Disabilities vary from behavioural, mental, intellectual, cognitive and physical. Physical disabilities, also known as mobility disabilities, refer to any condition that affects an individual's body movement and control.
People with physical disabilities tend to have difficulties participating in daily activities, including walking, standing, sitting, moving hands and arms, and controlling muscles. People can develop physical disabilities from an inheritance, injury, illness, accident, or as a medical condition's side effect. Physical disabilities include cerebral palsy, stroke, spina bifida, arthritis, spinal cord injury, epilepsy, and muscular dystrophy.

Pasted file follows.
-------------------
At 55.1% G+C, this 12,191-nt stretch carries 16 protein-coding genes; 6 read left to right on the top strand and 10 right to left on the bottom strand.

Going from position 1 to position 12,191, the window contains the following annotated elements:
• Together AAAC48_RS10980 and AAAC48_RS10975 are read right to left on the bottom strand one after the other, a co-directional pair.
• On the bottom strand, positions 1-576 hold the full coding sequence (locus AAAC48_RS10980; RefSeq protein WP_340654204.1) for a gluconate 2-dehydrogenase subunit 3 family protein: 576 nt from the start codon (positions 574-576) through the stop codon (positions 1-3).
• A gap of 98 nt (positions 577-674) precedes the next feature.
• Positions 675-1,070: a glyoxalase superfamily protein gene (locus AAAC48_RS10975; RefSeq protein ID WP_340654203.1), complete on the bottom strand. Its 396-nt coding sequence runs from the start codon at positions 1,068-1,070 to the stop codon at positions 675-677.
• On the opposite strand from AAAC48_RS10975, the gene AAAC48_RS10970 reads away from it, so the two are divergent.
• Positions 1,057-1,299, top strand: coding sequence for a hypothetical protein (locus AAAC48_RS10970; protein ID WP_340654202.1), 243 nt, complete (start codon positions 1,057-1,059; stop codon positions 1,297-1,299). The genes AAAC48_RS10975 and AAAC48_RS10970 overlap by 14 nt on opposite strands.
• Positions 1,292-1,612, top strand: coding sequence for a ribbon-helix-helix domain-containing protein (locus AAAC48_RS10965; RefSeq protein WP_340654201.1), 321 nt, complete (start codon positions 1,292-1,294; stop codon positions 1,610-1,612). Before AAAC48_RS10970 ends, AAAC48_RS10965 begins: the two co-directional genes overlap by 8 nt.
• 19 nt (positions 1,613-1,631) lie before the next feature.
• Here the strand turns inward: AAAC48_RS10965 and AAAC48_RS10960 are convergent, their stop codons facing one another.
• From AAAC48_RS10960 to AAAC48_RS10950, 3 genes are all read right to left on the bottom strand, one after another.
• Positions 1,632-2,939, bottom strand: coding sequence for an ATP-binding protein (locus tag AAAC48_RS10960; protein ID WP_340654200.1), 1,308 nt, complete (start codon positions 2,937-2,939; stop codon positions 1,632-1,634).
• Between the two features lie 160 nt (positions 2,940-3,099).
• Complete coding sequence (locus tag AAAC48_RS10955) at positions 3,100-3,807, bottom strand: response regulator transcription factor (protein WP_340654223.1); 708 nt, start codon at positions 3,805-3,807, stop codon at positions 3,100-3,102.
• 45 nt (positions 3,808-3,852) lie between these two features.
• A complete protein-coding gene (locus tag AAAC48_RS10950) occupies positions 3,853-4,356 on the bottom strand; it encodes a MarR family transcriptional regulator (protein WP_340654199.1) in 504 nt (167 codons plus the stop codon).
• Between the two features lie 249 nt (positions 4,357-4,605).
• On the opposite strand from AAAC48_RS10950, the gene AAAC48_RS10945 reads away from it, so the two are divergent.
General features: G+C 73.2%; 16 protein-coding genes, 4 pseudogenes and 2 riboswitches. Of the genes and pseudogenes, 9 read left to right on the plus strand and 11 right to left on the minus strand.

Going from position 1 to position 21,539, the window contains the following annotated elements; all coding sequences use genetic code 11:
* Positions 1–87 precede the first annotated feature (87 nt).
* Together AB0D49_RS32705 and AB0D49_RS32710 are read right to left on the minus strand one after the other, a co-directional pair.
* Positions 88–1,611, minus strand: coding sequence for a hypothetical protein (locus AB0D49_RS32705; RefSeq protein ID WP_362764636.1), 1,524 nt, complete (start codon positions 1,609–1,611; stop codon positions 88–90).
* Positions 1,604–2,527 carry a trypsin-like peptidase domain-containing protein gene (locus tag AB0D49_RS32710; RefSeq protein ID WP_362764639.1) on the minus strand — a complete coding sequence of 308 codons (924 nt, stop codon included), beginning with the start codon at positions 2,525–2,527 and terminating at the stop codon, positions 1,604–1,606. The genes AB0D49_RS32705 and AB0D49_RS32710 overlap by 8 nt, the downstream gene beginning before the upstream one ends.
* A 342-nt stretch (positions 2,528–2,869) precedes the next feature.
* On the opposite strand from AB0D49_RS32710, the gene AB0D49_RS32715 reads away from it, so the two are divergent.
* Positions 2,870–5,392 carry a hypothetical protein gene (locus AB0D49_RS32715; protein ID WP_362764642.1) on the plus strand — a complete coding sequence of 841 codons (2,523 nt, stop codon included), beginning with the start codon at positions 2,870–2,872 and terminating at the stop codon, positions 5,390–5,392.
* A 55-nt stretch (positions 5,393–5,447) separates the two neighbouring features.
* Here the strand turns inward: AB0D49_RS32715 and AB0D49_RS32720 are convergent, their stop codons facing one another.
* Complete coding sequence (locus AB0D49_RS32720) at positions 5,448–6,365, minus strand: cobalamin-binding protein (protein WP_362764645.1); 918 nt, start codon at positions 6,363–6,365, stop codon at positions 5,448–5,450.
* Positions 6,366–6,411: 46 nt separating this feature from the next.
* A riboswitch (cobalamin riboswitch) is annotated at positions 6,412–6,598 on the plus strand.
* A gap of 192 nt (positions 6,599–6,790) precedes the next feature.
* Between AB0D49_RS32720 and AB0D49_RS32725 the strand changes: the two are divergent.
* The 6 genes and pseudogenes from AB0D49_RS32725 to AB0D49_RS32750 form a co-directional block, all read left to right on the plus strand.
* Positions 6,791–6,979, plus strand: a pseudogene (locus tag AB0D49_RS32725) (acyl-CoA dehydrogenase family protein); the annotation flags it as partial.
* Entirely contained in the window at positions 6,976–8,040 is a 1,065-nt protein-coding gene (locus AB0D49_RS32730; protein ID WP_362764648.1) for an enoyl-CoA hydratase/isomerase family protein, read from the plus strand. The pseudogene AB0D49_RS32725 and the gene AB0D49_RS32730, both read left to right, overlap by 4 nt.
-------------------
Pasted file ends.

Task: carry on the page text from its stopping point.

Cerebral palsy is a physical disability resulting from injury to the developing brain during pregnancy, birth, or shortly after birth. But what causes this damage to the brain? Well, illnesses during pregnancy, premature birth, and meningitis in young children are the leading causes of cerebral palsy. When damage to the brain occurs, it causes motor function impairment, leading to movement and coordination problems. However, an individual with cerebral palsy may have other linked disabilities, including behavioural, intellectual, speech, and visual disabilities. Individuals with cerebral palsy require different adaptive equipment and external support to carry out daily activities. The good news is that people with cerebral palsy can achieve greater control over movement if provided with an environment to learn and practice motor skills.